OO: He didn't admit anything. We just thought it would be funny, and we were still friends at the time. I thought it was a hilarious little prank. I had just broken up with another person, and I wanted to piss him off a little bit. So I thought, “Oh, I'll just call Logan and have him come out.” I knew my ex was going to be there, and I just thought it was the funniest thing.

ED: Do you have any advice for someone who’s been cheated on?

OO: It's never your fault, ever. Literally, Beyoncé got cheated on. A lot of the time, someone can't handle being with someone who makes them feel insecure, so that's why a lot of the coolest, greatest people will get cheated on because their partner can't handle it. You have to just move on and realize that that person sucks. Point blank, period. Cheaters are the worst.

ED: Would you ever give a cheater a second chance?

OO: No. F*ck no. Not ever.

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ED: What’s the worst date you’ve ever been on?

OO: I moved my age range up on Raya because I was hating everyone and hadn’t been on a good date in a long time. I wanted to see what the older men were doing.

I saw this guy, and it seemed like we had so much in common. He rock-climbed at my gym and loved Greek mythology. He was 36, a writer, and he seemed perfect. I went on a date with him, and he was the most arrogant *sshole I've ever met in my life.

I was telling him to his face, “You're arrogant. You're an *sshole, you're a prick. You think you know everything.” But he loved it because he was so egotistical that he thought I was flirting with him the whole time. He asked if I wanted to get ice cream afterward, and I had to run and escape him. I wish I could have recorded the whole thing because I have never met a more horrific man in my life.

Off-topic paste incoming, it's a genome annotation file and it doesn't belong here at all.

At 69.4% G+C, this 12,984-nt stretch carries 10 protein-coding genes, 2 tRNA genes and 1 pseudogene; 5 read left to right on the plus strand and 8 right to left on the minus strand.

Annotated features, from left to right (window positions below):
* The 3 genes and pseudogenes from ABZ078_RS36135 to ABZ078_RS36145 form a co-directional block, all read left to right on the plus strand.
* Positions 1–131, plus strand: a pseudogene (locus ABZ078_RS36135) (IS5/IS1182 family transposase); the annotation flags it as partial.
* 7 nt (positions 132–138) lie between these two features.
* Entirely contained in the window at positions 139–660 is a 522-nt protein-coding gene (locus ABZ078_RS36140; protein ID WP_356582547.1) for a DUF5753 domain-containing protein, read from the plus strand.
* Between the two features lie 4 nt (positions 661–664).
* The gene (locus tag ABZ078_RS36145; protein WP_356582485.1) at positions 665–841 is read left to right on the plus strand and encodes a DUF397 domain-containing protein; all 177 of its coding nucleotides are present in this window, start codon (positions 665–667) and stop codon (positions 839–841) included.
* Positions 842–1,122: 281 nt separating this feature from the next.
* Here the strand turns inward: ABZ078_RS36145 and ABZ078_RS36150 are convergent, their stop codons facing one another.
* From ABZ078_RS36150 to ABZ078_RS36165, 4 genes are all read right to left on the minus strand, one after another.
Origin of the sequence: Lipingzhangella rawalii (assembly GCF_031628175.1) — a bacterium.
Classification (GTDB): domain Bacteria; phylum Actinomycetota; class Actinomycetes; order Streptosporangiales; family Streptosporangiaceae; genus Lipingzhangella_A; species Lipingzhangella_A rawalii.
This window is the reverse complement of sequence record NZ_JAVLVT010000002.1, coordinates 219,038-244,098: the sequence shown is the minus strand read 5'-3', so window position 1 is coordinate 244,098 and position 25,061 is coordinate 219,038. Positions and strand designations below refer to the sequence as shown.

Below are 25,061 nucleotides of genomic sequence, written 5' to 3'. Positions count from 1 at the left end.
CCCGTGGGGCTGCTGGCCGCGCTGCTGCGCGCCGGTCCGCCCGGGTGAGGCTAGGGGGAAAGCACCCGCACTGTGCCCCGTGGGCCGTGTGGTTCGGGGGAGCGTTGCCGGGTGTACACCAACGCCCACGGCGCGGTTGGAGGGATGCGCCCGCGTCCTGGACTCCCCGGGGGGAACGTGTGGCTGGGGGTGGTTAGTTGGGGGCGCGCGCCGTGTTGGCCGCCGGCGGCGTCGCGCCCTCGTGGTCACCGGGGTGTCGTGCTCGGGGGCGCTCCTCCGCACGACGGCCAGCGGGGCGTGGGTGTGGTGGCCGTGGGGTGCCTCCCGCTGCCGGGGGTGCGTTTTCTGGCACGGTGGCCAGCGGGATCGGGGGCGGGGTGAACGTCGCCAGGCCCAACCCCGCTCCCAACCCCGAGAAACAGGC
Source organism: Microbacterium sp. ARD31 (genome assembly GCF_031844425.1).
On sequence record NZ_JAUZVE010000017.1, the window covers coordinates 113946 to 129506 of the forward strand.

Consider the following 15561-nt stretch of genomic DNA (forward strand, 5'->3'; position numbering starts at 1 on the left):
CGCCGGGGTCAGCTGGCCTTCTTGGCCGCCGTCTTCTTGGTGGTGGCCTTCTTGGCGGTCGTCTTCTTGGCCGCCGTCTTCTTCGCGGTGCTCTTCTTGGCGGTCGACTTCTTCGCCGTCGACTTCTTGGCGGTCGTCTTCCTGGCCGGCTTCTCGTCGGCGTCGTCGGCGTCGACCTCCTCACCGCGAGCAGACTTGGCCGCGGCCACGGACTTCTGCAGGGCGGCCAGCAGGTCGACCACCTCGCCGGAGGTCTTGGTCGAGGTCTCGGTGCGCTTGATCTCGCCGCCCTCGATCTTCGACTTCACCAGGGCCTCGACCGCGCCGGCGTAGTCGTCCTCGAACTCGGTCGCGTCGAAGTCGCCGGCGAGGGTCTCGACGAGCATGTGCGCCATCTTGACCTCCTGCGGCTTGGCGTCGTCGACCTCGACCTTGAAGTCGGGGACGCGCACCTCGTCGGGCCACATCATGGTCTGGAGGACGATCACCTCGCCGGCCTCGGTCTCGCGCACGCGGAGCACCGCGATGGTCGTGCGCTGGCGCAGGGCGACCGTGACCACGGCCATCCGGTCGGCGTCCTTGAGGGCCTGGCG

ED: Speaking of red flags… is it a red or green flag if they’re still friends with their ex?

OO: Depends on how long ago they dated. Especially in the queer women community, it’s the most common thing in the world. Everyone is still friends with their exes.

If a guy is friends with his female ex and it hasn't been more than five years since they broke up, then I think it's weird. Also, how close are they? If they're close, no. If they're cordial, green flag. You don't want them to hate each other. Hate is the closest thing to love; that means there's still something going on there.

ED: What are your thoughts on making the first move on someone?

OO: I'm so bad at it. That's been the hardest thing for me with dating women. Men are constantly on the prowl, and it’s easier because I can be like, “OK, fine.” I have a huge fear of rejection, and I also just have zero rizz. If I actually see a future with someone or think they're genuinely cool, I have the hardest time acting normal.

ED: You’ve obviously dated in the celeb and influencer world, but would you ever date a fan?

OO: The problem with having a presence online is that people develop a parasocial relationship with you. Even people who aren't necessarily fans have preconceived notions about me, and that has been a huge problem in dating.

Even if you’ve seen every interview and done all your research, it’s not an accurate representation of me. So I’m going to have to say no, I can’t do it, because I don’t want to disappoint someone. Ideally, I would like to date a person who has no idea who I am, who lives in the forest and doesn't have social media. That's the dream.

This interview has been condensed and edited for clarity.